The Late Rod C. Dyer, founder of Air Adventure Australia pioneered Ellenbrae Station in the Kimberley region of Western Australia in the 1960s and was in 2006 appointed an Official Ambassador to the Year of the Outback program.
Apart from four years in the Royal Australian Navy during WWII, flying was always a part of Rod’s life and is what led him to create a number of innovative business opportunities.
Rod was born in 1925 and grew up on a sheep and cattle property in Elmhurst, West Victoria. One of four children, Rod was introduced to farming at a young age and it was there his fascination with aviation developed. It was while he was watching the crop duster perform its aerobatic duties over his parents’ property that he decided he wanted to be a pilot.
He first tried to get into the cockpit through the air force in WWII - but was turned away for being too young. Instead he joined the navy when he was 17 and went about serving his nation putting off his dream to take to the skies until 1953 when he finally obtained his pilot’s licence.
Rod’s involvement in Ellenbrae cattle station began in 1965. He was on a study tour in the USA, and bought his first aircraft, a Beechcraft Debonair, which he used to inspect a one million acre expanse of rugged Kimberley land, at that time inaccessible by road.
Station ‘F’ as it was known then, was one of four completely virgin land allocations being released by the West Australian government to those who had the resources and necessary expertise to develop them.
Having studied at Queensland University, Rod and his business partner Tom Robertson had many innovative ideas about the introduction of tick resistant cattle to the area, along with improved pastures using modern management principals.
Their offer was accepted and it was then his task to build the station from the ground up, all infrastructure, housing, fencing, right down to aerially sowing the pastures with experimental species better suited to the high rainfall area.
Just getting access to the property proved an adventure – with no roads, Rod tried several ways via 4WD but heading in from the west came up against impenetrable rock barriers. It was some significant time later, and after yet another aerial reconnaissance, that he made his way in.
In true pioneering spirit, the first airstrip on the property was cleared using a forked tree limb pulled behind a 4WD. It was this that allowed construction on the property to begin.
With just a swag in tow, Rod set out to explore his new property. In the early days this began at a slow pace – more than six punctures a day caused by sharp acacia sticks, proved a swift reminder of the area’s harsh terrain.
However, crucial construction began across the property including that of what became locally known as the smallest homestead in the Kimberley, or the largest meat safe – depending on which way you looked at it.
As development continued, Rod decided due to the expanse and rugged nature of the station, that an aerial sow would have to take place.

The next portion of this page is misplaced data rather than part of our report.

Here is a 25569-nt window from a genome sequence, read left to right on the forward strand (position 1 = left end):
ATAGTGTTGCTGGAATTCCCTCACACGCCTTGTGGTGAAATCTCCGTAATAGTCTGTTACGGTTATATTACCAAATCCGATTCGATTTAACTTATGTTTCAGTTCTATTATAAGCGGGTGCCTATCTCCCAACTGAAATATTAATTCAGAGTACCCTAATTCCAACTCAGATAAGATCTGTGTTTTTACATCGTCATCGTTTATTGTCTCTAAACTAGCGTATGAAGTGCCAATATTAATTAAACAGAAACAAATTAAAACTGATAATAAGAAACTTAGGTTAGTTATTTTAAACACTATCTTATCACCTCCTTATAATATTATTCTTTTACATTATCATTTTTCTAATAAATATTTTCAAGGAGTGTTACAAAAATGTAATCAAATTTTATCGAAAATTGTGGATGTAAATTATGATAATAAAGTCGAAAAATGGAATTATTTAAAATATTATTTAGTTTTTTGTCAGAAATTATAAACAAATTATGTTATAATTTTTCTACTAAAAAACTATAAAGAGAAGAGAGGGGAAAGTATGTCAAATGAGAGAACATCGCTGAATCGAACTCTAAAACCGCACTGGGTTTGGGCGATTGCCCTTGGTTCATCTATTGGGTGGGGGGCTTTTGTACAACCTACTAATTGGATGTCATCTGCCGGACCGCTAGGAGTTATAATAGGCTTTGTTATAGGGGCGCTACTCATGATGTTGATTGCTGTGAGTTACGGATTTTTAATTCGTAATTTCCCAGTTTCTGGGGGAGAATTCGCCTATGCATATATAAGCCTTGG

In those days this of course meant, with necessity being the mother of all invention, that Rod and his crew had to build their own accessory, which they fitted to a Cessna 180 to spread the seeds. The machine was practical, fitted with a simple screw to the aircraft, and operated by the pilot with a device called a ‘pusher’, not at all unlike a stick, to force the seeds out. This proved practical enough until one day the station manager wrote off the aircraft during a flight, accidentally pushing both hands down at the same time and flying the plane into a tree.
Rod regarded the telegram from the manager advising of the accident and stating the craft was ‘unflyable’ as somewhat casual – so he gave him the task of assisting in the construction of a completely new aircraft that proved to be a reliable workhorse for years to come.
The first to introduce the hardy Brahman cattle to the Kimberley, which today is the favoured species in the area, Rod was faced with the task of catching and removing Kimberley Shorthorn from his property which proved quite an adventure given the aggressive bulls didn’t take lightly to being roped in. It took almost a decade to clear the massive property of bulls.
Over the next 14 years Ellenbrae became a successful station, running 6,000 head of cattle.
In 1979 Rod reluctantly sold the property – however today it remains on his Kimberley itineraries with Air Adventure Australia as a place of interest.
During this time Rod also operated a property in rural Victoria. Purchased in 1960, the Pleasant Hills property was 5,000 acres on which Rod ran sheep and cattle.
It was in the late 1970s that Rod first saw the potential of flying people to the outback for boutique adventure holidays.
He had been flying his friends to the Kimberley for many years as part of his regular visits to Ellenbrae. Soon it became apparent how much visitors enjoyed their trips to the outback. The peaceful and stunning landscapes combined with the wonderful characters made for a truly unique experience. The ease of getting to remote locations by air as opposed to via land gave the business great appeal – so much so, return clientele is above 70 per cent and some have taken more than 20 individual holidays through Air Adventure.
Rod passed away in 2008 aged 83.